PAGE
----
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Railway Road Shows

Thomas Jones

Besides scrapping the welfare state, the government's plans to return Britain to the Victorian age include 'High Speed Two (HS2)', a 'proposal to introduce high speed rail from London to Birmingham – and later to Manchester, Leeds and ultimately Scotland. The recommended route would run from a rebuilt Euston Station to a new station in Birmingham.' The Department for Transport is currently running a formal consultation, which includes a series of 'road shows in Camden to provide more information on the proposals and give you the opportunity to have your say'. The first of them is at Euston today, until 8 p.m. There's a vivid description in Dombey and Son of what happened to Camden when the London and Birmingham Railway was built in the 1830s:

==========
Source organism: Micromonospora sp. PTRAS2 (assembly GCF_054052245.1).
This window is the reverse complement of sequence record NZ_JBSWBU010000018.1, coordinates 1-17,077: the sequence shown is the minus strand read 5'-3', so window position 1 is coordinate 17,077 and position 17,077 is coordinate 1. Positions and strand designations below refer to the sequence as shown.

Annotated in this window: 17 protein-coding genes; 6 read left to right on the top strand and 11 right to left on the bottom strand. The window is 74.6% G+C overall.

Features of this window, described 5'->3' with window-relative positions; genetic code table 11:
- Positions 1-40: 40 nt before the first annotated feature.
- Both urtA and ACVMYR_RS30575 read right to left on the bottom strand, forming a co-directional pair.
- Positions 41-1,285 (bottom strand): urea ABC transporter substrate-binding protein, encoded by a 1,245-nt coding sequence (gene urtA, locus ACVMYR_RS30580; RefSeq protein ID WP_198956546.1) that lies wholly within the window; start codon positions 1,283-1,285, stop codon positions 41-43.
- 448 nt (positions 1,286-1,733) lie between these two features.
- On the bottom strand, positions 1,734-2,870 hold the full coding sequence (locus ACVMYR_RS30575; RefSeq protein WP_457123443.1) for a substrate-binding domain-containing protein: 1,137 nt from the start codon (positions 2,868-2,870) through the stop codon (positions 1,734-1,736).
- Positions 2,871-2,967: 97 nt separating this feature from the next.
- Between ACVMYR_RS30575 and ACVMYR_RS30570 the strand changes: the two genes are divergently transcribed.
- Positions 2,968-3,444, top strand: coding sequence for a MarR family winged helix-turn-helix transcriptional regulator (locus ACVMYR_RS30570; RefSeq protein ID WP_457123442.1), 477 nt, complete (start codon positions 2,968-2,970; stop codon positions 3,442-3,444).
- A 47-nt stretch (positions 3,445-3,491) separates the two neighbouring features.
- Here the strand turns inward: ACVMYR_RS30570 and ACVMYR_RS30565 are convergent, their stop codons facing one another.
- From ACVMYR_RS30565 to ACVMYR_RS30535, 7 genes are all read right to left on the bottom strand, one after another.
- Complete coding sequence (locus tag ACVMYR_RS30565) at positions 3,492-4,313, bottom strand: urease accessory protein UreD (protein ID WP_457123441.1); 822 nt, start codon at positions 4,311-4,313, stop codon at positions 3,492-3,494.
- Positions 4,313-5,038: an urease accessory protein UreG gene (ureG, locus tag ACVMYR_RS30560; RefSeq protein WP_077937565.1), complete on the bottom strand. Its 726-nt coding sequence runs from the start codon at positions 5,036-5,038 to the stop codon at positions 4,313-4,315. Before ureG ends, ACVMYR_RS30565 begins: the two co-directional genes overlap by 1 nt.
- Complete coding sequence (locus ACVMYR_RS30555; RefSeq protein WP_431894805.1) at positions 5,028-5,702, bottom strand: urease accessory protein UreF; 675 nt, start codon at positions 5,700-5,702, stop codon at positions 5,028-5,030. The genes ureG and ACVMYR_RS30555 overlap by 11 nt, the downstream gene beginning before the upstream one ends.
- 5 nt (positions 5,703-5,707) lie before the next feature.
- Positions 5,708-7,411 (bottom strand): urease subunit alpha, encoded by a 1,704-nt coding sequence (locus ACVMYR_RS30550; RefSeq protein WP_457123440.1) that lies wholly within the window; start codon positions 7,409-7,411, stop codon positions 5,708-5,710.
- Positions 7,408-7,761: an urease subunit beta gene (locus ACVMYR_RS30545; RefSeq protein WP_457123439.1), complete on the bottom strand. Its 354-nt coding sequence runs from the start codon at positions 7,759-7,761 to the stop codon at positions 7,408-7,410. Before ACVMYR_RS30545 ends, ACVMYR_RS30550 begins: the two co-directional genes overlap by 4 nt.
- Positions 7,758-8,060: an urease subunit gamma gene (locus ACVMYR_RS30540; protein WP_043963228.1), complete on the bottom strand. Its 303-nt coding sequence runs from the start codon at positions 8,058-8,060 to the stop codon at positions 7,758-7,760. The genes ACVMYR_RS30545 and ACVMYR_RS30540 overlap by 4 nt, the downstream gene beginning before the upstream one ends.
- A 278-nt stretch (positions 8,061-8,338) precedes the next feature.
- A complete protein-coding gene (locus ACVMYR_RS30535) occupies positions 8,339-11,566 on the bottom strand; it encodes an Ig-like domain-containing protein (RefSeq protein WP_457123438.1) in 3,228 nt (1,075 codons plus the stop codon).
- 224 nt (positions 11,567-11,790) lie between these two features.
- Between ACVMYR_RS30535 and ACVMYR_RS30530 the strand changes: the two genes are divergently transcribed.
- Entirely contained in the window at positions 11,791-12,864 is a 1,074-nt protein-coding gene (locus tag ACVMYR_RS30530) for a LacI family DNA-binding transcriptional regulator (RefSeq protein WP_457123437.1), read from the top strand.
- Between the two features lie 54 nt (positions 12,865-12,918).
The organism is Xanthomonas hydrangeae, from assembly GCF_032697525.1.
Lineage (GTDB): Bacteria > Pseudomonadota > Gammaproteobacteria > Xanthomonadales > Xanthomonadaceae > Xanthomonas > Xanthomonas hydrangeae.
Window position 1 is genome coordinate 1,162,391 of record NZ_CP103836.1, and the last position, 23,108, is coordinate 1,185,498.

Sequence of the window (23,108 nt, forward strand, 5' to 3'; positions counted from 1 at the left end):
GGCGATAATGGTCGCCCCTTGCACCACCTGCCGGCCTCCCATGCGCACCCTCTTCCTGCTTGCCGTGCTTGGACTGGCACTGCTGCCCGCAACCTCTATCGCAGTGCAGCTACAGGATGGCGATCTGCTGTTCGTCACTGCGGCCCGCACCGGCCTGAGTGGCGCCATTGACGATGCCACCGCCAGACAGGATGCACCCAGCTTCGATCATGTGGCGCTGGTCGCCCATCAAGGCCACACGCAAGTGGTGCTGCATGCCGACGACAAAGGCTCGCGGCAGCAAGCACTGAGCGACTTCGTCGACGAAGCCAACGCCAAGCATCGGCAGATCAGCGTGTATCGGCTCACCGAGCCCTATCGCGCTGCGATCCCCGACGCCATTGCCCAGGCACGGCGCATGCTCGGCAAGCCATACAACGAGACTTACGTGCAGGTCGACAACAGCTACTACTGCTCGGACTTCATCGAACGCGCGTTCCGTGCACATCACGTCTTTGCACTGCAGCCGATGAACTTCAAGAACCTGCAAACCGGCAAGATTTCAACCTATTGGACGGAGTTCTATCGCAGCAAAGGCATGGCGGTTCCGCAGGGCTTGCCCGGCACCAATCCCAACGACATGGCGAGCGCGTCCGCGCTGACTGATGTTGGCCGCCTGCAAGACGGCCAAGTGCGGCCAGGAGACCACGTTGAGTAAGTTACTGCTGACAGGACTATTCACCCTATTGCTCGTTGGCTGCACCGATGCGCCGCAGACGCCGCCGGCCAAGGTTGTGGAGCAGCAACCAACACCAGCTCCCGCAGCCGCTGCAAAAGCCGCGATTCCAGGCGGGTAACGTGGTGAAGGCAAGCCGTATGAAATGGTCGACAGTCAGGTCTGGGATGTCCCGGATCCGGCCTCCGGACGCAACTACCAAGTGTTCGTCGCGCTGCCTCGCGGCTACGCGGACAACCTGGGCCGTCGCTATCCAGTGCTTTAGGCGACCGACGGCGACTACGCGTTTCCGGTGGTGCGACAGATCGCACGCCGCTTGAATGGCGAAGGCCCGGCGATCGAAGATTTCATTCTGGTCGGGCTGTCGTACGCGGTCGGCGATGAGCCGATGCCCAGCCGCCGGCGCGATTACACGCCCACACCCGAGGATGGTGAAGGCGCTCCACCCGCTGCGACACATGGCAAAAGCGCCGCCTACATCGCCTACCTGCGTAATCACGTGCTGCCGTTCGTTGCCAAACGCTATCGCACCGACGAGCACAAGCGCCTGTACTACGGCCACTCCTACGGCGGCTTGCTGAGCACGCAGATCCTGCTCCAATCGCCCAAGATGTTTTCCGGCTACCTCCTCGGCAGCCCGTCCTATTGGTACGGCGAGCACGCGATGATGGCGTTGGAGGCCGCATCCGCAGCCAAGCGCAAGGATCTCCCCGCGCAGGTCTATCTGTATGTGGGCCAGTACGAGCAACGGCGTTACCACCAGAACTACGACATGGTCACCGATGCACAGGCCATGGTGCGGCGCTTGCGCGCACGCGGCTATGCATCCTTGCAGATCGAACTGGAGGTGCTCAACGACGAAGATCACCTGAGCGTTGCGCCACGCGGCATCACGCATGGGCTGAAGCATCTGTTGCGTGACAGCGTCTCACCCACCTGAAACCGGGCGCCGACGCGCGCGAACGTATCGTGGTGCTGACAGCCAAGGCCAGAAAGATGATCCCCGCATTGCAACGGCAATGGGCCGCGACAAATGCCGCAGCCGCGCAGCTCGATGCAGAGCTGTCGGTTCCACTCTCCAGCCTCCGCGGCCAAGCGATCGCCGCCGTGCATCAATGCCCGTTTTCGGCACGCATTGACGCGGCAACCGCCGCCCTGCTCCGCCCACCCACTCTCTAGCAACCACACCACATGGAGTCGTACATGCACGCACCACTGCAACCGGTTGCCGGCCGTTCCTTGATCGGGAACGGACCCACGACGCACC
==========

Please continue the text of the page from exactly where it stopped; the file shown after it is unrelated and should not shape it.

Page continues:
Houses were knocked down; streets broken through and stopped; deep pits and trenches dug in the ground; enormous heaps of earth and clay thrown up; buildings that were undermined and shaking, propped by great beams of wood. Here, a chaos of carts, overthrown and jumbled together, lay topsy-turvy at the bottom of a steep unnatural hill; there, confused treasures of iron soaked and rusted in something that had actually become a pond. Everywhere were bridges that led nowhere; thoroughfares that were wholly impassable; Babel towers of chimneys, wanting half their height; temporary wooden houses and enclosures, in the most unlikely situations; carcases of ragged tenements, and fragments of unfinished walls and arches, and piles of scaffolding, and wildernesses of bricks, and giant forms of cranes, and tripods straddling above nothing. There were a hundred thousand shapes and substances of incompleteness, wildly mingled out of their places, upside down, burrowing in the earth, aspiring in the air, mouldering in the water, and unintelligible as any dream.